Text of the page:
For the past five years, Quorum, Out Leadership’s initiative dedicated to increasing the representation of openly LGBTQ+ directors on corporate boards, has been at the forefront of these efforts through research, advocacy with CEOs and industry leaders, educational programs for current and aspiring board members through Quorum’s global sponsor KPMG, and building the only global database and network of LGBTQ+ aspiring board members.
Yet, despite the increased focus on diversity on boards (which centers solely on gender and ethnicity), the LGBTQ+ representation on corporate boards remains truly abysmal. In fact, our recent joint research with Out Leadership’s Global Sponsor Ropes & Gray showed that only 24 seats out of 5,670 in the Fortune 500 are occupied by openly LGBTQ+ people. Among these seats, only 2 LGBTQ+ persons of color (both men) are included. This is the outcome of an almost complete lack of inclusion of LGBTQ+ diversity in board diversity policies—out of the entire Fortune 500, only 9 companies explicitly include LGBTQ+ leaders in their board diversity policy (when Quorum started, there were only 2).
This lack of diversity on corporate boards of course extends to other minorities too (see Latino representation numbers as an example). To date, just 16% of all Fortune 500 board seats are held by people of color. For this to truly change, business leaders and shareholders will have to use their economic platform to push for change. In Frederick Douglas’ words: “Power concedes nothing without a demand. It never did and it never will.”
However, in the past few months, several developments have created pressures on companies to accelerate their board diversity efforts, including when it comes to sexual orientation and gender identity.
Between David Solomon’s announcement that Goldman Sachs (which has recently expanded its Out Leadership membership to include sponsorship of Quorum) would require board diversity for every IPO the firm leads starting July 1, 2020, to the Diverse Corporate Directors Coalition’s call for action (the DCDC steering committee includes our Quorum Senior Adviser Matt Fust) and most recently California’s Assembly Bill 979 (AB 979), a perfect storm seems to be brewing. California is not only the 5th biggest economy in the world, it is home to two pension boards, CalPERS and CalSTRS, who are among the world’s biggest global investors and have a track record of advocating for improvements in board governance and diversity. Quorum and Out Leadership worked with both funds, as well as with New York City and New York State pension funds, to expand their definition of board diversity to include LGBTQ+ people—a collective $1 Trillion+ assets seeking LGBTQ+ inclusive board diversity. If California Governor Gavin Newsom signs the bill into law by the deadline, it could truly have a global ripple effect.
Governor Newsom has until Wednesday to sign or veto the bill, which will require any publicly-traded company with its principal offices located in California, whether foreign or domestically incorporated, to comply with the following requirements (read the full Bill here):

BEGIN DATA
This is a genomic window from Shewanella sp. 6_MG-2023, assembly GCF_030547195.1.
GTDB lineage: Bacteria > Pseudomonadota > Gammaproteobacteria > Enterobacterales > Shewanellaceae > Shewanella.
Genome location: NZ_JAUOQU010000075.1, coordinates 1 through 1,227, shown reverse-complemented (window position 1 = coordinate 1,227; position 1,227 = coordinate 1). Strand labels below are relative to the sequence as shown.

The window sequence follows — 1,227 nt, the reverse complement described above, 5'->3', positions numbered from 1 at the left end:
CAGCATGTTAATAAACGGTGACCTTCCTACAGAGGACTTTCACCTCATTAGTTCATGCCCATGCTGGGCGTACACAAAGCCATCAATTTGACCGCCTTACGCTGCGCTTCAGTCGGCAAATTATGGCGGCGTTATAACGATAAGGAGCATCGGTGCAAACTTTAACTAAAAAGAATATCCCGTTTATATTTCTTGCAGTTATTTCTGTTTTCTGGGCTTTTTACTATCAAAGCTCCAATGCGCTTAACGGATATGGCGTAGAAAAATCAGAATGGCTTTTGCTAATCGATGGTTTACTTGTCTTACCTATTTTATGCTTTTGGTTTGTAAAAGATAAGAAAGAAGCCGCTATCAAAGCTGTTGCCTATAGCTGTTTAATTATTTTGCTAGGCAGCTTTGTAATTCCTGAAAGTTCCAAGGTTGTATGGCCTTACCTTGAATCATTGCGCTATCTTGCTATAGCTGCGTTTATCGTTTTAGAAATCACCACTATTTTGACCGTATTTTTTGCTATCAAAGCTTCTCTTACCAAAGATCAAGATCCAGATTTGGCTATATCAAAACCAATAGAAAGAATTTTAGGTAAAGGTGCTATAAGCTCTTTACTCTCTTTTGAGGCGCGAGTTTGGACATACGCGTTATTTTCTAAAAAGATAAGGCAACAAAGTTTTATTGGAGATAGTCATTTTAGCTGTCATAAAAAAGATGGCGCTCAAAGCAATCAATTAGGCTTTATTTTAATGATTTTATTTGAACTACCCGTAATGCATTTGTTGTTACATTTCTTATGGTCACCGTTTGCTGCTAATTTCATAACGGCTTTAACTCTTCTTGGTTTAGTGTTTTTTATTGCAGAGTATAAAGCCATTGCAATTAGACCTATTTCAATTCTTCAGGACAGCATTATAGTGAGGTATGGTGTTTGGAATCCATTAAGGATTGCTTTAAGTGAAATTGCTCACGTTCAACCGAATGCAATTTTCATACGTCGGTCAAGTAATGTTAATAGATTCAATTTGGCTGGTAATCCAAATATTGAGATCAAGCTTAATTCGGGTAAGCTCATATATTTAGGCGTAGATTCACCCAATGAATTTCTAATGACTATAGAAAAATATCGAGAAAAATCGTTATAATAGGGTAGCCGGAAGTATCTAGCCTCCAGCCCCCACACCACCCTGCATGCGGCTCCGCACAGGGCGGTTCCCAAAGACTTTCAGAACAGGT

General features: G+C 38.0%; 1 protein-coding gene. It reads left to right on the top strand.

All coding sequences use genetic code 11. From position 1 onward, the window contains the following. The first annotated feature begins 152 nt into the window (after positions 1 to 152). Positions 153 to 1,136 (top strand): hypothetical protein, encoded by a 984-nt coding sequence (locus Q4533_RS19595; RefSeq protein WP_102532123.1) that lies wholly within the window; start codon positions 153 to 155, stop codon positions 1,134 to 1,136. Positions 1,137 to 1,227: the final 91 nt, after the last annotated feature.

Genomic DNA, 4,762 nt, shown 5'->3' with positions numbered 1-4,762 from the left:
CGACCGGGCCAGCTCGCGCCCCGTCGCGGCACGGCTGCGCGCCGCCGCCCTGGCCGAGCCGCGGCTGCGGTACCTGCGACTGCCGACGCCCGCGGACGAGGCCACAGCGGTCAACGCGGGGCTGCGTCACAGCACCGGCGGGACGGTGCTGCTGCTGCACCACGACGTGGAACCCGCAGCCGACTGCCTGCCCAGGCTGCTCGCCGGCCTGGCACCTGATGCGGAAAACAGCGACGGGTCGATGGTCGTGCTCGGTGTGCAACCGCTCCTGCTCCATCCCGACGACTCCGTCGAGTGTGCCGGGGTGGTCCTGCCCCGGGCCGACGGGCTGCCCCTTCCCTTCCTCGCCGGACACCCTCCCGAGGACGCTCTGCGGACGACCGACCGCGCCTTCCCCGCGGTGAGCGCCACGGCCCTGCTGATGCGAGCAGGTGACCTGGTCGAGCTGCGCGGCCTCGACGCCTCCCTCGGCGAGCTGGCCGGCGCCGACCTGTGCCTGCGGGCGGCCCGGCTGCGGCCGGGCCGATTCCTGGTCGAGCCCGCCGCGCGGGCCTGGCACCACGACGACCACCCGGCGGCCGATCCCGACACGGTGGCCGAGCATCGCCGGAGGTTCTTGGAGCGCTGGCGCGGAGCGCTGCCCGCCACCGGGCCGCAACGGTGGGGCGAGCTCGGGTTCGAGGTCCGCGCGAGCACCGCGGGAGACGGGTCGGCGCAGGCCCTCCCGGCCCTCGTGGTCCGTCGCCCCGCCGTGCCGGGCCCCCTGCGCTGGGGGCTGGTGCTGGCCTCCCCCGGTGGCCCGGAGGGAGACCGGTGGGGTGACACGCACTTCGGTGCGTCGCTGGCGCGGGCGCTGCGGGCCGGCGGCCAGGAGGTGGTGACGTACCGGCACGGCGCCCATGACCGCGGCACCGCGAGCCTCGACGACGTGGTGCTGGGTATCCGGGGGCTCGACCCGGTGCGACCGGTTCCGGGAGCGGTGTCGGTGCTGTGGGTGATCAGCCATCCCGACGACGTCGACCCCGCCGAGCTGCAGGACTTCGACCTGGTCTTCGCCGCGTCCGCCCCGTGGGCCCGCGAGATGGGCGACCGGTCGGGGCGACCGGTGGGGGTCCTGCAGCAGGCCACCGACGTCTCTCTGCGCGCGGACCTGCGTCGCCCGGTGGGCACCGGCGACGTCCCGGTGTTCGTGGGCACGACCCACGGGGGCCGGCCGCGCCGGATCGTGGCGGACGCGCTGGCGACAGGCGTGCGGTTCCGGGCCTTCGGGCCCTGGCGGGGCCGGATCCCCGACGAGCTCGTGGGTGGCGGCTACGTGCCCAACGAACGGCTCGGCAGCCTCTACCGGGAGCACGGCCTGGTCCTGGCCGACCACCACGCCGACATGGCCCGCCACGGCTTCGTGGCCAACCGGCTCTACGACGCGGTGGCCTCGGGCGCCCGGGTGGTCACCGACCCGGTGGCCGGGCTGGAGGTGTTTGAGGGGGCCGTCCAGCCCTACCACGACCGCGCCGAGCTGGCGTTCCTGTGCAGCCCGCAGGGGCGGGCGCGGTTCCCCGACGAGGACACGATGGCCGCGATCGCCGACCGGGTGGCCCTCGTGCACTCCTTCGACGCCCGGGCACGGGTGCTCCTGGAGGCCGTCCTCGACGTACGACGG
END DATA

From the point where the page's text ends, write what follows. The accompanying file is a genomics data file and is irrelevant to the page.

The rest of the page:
- No later than the close of the 2021 calendar year, the company must have a minimum of one director from an underrepresented community; and
- No later than the close of the 2022 calendar year, a company with more than four but fewer than nine directors must have a minimum of two directors from underrepresented communities, and a company with nine or more directors must have a minimum of three directors from underrepresented communities.
The ground-breaking part of AB-979 is that California includes sexual orientation and gender identity as part of the diversity it seeks on boards. It defines a “director from an underrepresented community” as “an individual who self-identifies as Black, African American, Hispanic, Latino, Asian, Pacific Islander, Native American, Native Hawaiian, or Alaska Native, or who self‑identifies as gay, lesbian, bisexual, or transgender.”
The bill would open the door to lawsuits against companies which do not comply. Shareholders have indeed started to create additional legal pressure on Boards to move beyond empty rhetoric and to take action. Earlier this month, on September 1st, a lawsuit was filed against Danaher Corporation for not having African-American representation on its board of directors. It is the first time such lawsuit has been filed against a company outside California (Danaher is based in the District of Columbia – read more on the D&O Diary).
If Governor Newsom signs AB-979 into law this Wednesday, public companies based primarily in California will be looking for an expanded set of diverse candidates for their boards, a requirement and need that the Quorum database of LGBTQ+ board members and candidates is ready to tackle.
But the impact of AB-979 obviously goes beyond California as a sign of things to come. Out Leadership will continue to provide services to companies that are ready for these changes. In November 2020, Quorum will publish new Guidelines for Reporting Board Demographic Diversity, a companion to its Corporate Board Diversity Guidelines document, and in early 2021, Quorum will publish new research on LGBTQ+ Board Diversity, going beyond publicly-listed companies.
The time has come for the private sector to expand its diversity efforts to corporate boards, and we applaud California’s leadership.